By Andrew Alexander
Sunday, May 16, 2010; A13
Recently released figures showing a sharp drop in Post circulation have prompted two predictable reader responses: angst and glee.
Older subscribers, most of whom do not read news online, have expressed fear the printed Post will soon disappear. Chronic critics of Post news coverage and editorials have celebrated plummeting readership.
Both are myths. The newspaper isn't about to vanish. And despite eroding circulation, combined print and online readership of The Post has never been higher.
The new figures show that for the six months ending March 31, The Post's weekday newspaper circulation dropped 13.1 percent, while Sunday circulation declined 8.2 percent from the same period a year earlier.
The numbers seem worse than they are. Circulation for the comparable period was artificially high because The Post sold more than a million extra copies during President Obama's inauguration. The decline is more modest when looking only at home delivery circulation, where The Post dropped by 6.4 percent weekdays and 5.7 percent Sundays.
Still, the numbers continue a long, worrisome trend. Weekday circulation is about 578,500, far below its peak of roughly 830,000 in 1994. Sunday circulation stands at close to 800,000; its high mark was more than 1.1 million in 1992. Both daily and Sunday circulation are at their lowest levels in about 30 years.
And many readers are upset over recent price increases at a time when The Post's staff and content have been reduced by cost-cutting. In January, the home delivery rate increased a dime, to 59 cents a day. The previous month, newsstand prices were raised from 50 to 75 cents on weekdays and from $1.50 to $2 on Sunday.
The price hikes were necessary to offset a continuing advertising decline, the core problem facing newspapers. The Post lost money last year. Despite a profitable fourth quarter and improved economic climate, first-quarter ad revenue fell 8 percent from the same period last year.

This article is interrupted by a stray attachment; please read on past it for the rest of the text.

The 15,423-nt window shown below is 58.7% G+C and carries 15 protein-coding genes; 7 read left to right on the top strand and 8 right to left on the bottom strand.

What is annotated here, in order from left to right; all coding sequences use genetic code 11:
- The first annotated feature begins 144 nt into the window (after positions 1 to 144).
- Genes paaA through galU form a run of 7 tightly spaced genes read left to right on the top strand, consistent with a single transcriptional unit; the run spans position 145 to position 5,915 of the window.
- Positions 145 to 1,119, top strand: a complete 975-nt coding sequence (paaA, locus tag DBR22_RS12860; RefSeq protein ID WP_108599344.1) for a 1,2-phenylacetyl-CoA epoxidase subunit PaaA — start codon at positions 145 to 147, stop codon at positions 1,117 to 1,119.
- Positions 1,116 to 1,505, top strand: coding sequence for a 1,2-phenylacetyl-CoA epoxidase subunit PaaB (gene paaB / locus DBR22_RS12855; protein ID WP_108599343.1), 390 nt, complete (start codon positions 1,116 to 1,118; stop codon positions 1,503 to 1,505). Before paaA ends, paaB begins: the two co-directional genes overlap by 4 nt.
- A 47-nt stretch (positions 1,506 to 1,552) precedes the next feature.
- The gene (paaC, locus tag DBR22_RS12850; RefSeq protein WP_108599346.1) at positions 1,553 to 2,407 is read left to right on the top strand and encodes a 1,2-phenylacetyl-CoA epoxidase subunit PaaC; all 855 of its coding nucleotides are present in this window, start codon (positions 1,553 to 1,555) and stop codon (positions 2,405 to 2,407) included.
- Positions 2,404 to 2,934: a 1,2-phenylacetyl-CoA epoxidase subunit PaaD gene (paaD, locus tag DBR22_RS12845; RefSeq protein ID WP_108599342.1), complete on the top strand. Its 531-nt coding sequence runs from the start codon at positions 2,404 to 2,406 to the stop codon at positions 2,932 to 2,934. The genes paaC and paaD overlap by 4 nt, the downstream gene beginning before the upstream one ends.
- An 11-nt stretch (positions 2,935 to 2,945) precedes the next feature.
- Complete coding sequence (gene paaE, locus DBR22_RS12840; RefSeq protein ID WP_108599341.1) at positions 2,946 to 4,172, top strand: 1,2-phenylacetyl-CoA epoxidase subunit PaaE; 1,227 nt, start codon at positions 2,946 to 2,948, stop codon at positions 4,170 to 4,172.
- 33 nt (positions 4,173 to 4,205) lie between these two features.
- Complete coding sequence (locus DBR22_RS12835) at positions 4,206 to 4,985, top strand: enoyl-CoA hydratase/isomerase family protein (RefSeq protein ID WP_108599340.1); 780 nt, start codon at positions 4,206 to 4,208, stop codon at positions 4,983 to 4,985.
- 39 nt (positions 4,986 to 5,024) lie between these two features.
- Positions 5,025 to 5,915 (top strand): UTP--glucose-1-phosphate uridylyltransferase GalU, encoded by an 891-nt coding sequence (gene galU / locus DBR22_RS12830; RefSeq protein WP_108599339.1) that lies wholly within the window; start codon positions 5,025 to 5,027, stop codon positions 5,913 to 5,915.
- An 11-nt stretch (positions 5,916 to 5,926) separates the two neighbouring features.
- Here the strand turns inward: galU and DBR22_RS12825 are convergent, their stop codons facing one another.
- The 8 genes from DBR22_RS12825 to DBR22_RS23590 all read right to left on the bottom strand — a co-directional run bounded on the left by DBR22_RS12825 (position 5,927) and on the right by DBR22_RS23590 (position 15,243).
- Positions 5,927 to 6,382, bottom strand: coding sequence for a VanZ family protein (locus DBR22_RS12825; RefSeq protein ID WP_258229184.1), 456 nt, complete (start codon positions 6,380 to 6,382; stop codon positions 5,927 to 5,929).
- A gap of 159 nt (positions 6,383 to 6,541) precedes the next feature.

With these trends, will the printed Post survive? Sure. Here's why.
Its market penetration, measured by the percentage of area households it reaches, remains the highest among newspapers in major metropolitan areas. Scarborough Research last year put it at 33 percent on weekdays and 44 percent on Sundays.
Scarborough says Washington is the nation's most affluent and highly educated market, which advertisers love. And it's tied with the San Francisco area for the highest proportion of baby boomers; many still prefer print to reading news online.
For years, The Post prevented sharp circulation drops by keeping the paper's price low. At metro papers, advertising can account for 70 to 75 percent of revenues, with circulation providing the rest. But even with the most recent bump to counter ad losses, The Post costs less than most competitors.
"This is an incredible market for people who like to read newspapers," said Post Circulation Vice President Gregg J. Fernandes. And on cost, he said, "we are still one of the most reasonably priced in the country."
Audience erosion is hardly limited to newspapers, which tend to fixate on their plight. In fact, most traditional media have suffered sharp losses. For local and network television, some declines have been breathtaking.
Despite media fragmentation and shifts to the Internet, newspapers remain powerful advertising instruments. They generate lots of revenue, much of it from coupons and other "preprints" where the cost to advertisers is tied closely to circulation. In the short term, most can remain profitable by operating on a shoestring if need be.
But ambitious journalism is expensive, and that gets to a core challenge for The Post. It can survive. But for readers, the key question is: at what level of quality?
To remain among journalism's elite, The Post needs to minimize circulation erosion while boosting revenue elsewhere. Internal tracking shows the Web site's average monthly audience of unique visitors is higher than ever, but it needs growth to generate greater revenue. New products, such as the locally focused Capital Business, must thrive. The Post lags in exploiting potentially lucrative mobile news delivery devices such as the iPad. And its Sunday paper, the week's largest revenue producer, must flourish. A multi-department committee will soon present recommendations on ways to bolster the Sunday edition.
Together, these things may offset inevitable circulation losses as aging print readers depart and are replaced by younger ones who consume news electronically or through niche products.
Despite cost-cutting reductions and the recent price increase, the printed Post remains a bargain. It's still cheaper than a cup of coffee. It perks you up. And it lasts much longer.